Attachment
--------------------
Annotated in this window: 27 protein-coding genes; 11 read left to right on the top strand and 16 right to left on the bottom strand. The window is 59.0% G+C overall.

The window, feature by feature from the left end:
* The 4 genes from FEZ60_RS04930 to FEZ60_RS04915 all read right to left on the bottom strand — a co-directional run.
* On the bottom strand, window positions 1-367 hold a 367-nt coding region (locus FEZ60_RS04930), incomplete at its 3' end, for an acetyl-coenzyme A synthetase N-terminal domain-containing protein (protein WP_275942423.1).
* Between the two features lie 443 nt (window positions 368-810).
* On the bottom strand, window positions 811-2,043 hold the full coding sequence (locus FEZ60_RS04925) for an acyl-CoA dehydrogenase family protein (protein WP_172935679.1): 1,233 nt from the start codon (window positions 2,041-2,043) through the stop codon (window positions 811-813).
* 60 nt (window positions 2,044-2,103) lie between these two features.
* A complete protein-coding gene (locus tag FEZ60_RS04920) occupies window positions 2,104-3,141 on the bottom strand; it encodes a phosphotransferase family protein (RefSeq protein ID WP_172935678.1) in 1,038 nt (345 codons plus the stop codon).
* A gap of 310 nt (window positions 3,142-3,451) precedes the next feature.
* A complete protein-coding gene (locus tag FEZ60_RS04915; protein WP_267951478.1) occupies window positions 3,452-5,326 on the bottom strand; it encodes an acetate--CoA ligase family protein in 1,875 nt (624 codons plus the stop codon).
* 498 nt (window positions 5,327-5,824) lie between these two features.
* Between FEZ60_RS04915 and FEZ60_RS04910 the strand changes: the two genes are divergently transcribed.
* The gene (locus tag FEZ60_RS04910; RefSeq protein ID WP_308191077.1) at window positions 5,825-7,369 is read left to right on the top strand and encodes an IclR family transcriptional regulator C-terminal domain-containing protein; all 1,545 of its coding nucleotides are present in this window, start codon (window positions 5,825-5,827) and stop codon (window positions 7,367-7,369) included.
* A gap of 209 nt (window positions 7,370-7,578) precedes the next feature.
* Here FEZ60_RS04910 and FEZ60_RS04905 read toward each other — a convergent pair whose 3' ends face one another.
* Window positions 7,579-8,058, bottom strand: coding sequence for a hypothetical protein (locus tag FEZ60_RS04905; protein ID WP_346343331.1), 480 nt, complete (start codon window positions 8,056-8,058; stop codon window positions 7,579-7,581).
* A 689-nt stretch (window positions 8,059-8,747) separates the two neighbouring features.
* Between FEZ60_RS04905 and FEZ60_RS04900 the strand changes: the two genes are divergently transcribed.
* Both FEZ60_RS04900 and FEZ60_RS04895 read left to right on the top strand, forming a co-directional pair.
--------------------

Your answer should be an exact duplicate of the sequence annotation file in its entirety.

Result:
Annotated in this window: 27 protein-coding genes; 11 read left to right on the top strand and 16 right to left on the bottom strand. The window is 59.0% G+C overall.

The window, feature by feature from the left end:
* The 4 genes from FEZ60_RS04930 to FEZ60_RS04915 all read right to left on the bottom strand — a co-directional run.
* On the bottom strand, window positions 1-367 hold a 367-nt coding region (locus FEZ60_RS04930), incomplete at its 3' end, for an acetyl-coenzyme A synthetase N-terminal domain-containing protein (protein WP_275942423.1).
* Between the two features lie 443 nt (window positions 368-810).
* On the bottom strand, window positions 811-2,043 hold the full coding sequence (locus FEZ60_RS04925) for an acyl-CoA dehydrogenase family protein (protein WP_172935679.1): 1,233 nt from the start codon (window positions 2,041-2,043) through the stop codon (window positions 811-813).
* 60 nt (window positions 2,044-2,103) lie between these two features.
* A complete protein-coding gene (locus tag FEZ60_RS04920) occupies window positions 2,104-3,141 on the bottom strand; it encodes a phosphotransferase family protein (RefSeq protein ID WP_172935678.1) in 1,038 nt (345 codons plus the stop codon).
* A gap of 310 nt (window positions 3,142-3,451) precedes the next feature.
* A complete protein-coding gene (locus tag FEZ60_RS04915; protein WP_267951478.1) occupies window positions 3,452-5,326 on the bottom strand; it encodes an acetate--CoA ligase family protein in 1,875 nt (624 codons plus the stop codon).
* 498 nt (window positions 5,327-5,824) lie between these two features.
* Between FEZ60_RS04915 and FEZ60_RS04910 the strand changes: the two genes are divergently transcribed.
* The gene (locus tag FEZ60_RS04910; RefSeq protein ID WP_308191077.1) at window positions 5,825-7,369 is read left to right on the top strand and encodes an IclR family transcriptional regulator C-terminal domain-containing protein; all 1,545 of its coding nucleotides are present in this window, start codon (window positions 5,825-5,827) and stop codon (window positions 7,367-7,369) included.
* A gap of 209 nt (window positions 7,370-7,578) precedes the next feature.
* Here FEZ60_RS04910 and FEZ60_RS04905 read toward each other — a convergent pair whose 3' ends face one another.
* Window positions 7,579-8,058, bottom strand: coding sequence for a hypothetical protein (locus tag FEZ60_RS04905; protein ID WP_346343331.1), 480 nt, complete (start codon window positions 8,056-8,058; stop codon window positions 7,579-7,581).
* A 689-nt stretch (window positions 8,059-8,747) separates the two neighbouring features.
* Between FEZ60_RS04905 and FEZ60_RS04900 the strand changes: the two genes are divergently transcribed.
* Both FEZ60_RS04900 and FEZ60_RS04895 read left to right on the top strand, forming a co-directional pair.